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What’s in for the networking industry in 2017

Kareyst Lin | Feb. 3, 2017
The number of IoT devices is growing exponentially. In 2017, how will the networking industry transform to keep up with the demands of this increasingly interconnected world? CIO Asia spoke to experts from Aruba and Juniper Networks to find out.


According to Gartner, 6.4 billion connected devices are in use globally in 2016. This is rise of 30 percent from 2015. It also means that about 5.5 million new connections are being made every day through 2016.

This number is expected to continue to grow, reaching an estimated 20.8 million by 2020.

But what is notable is that, these Internet-of-Things (IoT) devices are increasingly being connected to enterprise networks.

This is making it critical for network managers to identify, connect, and protect all unknown mobile and IoT devices at the edge via enhanced security and threat remediation technology, said Justin Chiah, Director and General Manager, Southeast Asia and Taiwan at Aruba, a Hewlett Packard Enterprise company.

Securing IoT devices
2016 has seen botnets made up of compromised IoT devices launching distributed denial-of-service (DDoS) attacks on an unprecedented scale. Securing such devices would be one important area of interest to the industry this year.

But at the same time, "security solutions need to be functional yet simple enough to not be of inconvenience to users", said Chiah. "While sophisticated malware is a reality today, complicated security policies prevent users from adhering to the Information technology (IT) department's recommendations."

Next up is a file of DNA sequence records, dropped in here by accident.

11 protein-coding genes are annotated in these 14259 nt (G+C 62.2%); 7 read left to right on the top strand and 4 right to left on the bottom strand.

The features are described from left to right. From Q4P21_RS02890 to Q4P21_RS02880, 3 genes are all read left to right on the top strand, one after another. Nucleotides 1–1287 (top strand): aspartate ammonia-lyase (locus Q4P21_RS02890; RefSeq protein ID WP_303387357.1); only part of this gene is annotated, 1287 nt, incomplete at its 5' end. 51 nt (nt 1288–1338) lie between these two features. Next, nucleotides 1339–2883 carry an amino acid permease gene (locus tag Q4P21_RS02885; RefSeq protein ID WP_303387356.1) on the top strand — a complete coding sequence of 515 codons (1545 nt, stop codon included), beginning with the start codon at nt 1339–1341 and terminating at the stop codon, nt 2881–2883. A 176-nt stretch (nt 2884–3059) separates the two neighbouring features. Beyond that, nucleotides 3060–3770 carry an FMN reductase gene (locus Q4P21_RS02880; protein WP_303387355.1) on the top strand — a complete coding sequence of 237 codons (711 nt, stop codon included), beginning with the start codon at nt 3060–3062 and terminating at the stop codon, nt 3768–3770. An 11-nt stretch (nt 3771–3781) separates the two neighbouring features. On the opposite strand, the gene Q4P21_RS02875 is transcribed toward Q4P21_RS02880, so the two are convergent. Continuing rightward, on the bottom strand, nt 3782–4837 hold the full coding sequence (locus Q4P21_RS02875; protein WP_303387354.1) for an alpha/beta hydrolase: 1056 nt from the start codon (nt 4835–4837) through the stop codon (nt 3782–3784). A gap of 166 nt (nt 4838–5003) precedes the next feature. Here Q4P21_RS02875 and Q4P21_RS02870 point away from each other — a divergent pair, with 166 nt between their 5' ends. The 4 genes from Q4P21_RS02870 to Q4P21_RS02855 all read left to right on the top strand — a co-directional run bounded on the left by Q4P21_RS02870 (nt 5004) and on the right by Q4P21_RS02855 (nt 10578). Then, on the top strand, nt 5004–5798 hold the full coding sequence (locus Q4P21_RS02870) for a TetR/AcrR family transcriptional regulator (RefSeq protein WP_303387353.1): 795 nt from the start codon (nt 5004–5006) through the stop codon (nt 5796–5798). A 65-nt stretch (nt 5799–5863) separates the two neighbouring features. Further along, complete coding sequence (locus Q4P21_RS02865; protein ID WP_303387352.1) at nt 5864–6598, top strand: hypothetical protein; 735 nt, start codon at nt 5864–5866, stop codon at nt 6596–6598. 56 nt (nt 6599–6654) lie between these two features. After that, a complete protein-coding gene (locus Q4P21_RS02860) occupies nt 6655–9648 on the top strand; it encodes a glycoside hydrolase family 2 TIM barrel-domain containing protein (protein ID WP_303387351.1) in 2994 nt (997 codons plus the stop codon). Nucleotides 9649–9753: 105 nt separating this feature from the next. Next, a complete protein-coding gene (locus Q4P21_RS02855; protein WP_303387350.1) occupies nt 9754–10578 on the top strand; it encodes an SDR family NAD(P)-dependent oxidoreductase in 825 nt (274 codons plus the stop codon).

"The need of the hour is security solutions that provide IT departments with comprehensive information on the nature of the device, as well as the user," he added.

Automating, not just securing, IoT
Chiah also predicted that we could expect more companies to focus on security process automation to combat the threats that IoT brings.

Mobile devices have been at the forefront of the IoT revolution, and they offer the easiest route for hacking sensitive data. These devices tend to be isolated, thus presenting a massive challenge for the IT staff to identify the source of a breach, Chiah explained.

Hence, "in 2017, we foresee the security conversation shifting towards artificial intelligence and machine learning, as companies integrate automation into their security solutions," according to Jun Shi, Vice President, Sales Engineering and Chief Technology Officer, Asia Pacific (APAC), Juniper Networks.

Automation of IoT devices can also help to address the shortage of security personnel. With artificial intelligence embedded in security systems, security personnel will be relieved from manually sieving through a sea of alerts to find the truly malicious one, Shi added.

This also means they would have access to increased resources to better enforce a consistent security policy.

Network visibility and predicting network behaviour
Companies will start to demand more granular information from the devices on the network.

Such information can help to identify what devices or services that were on the ports that are being targeted in an attack. This will facilitate a review of protocols and software tools required to build IoT-ready networks, explained Chiah.


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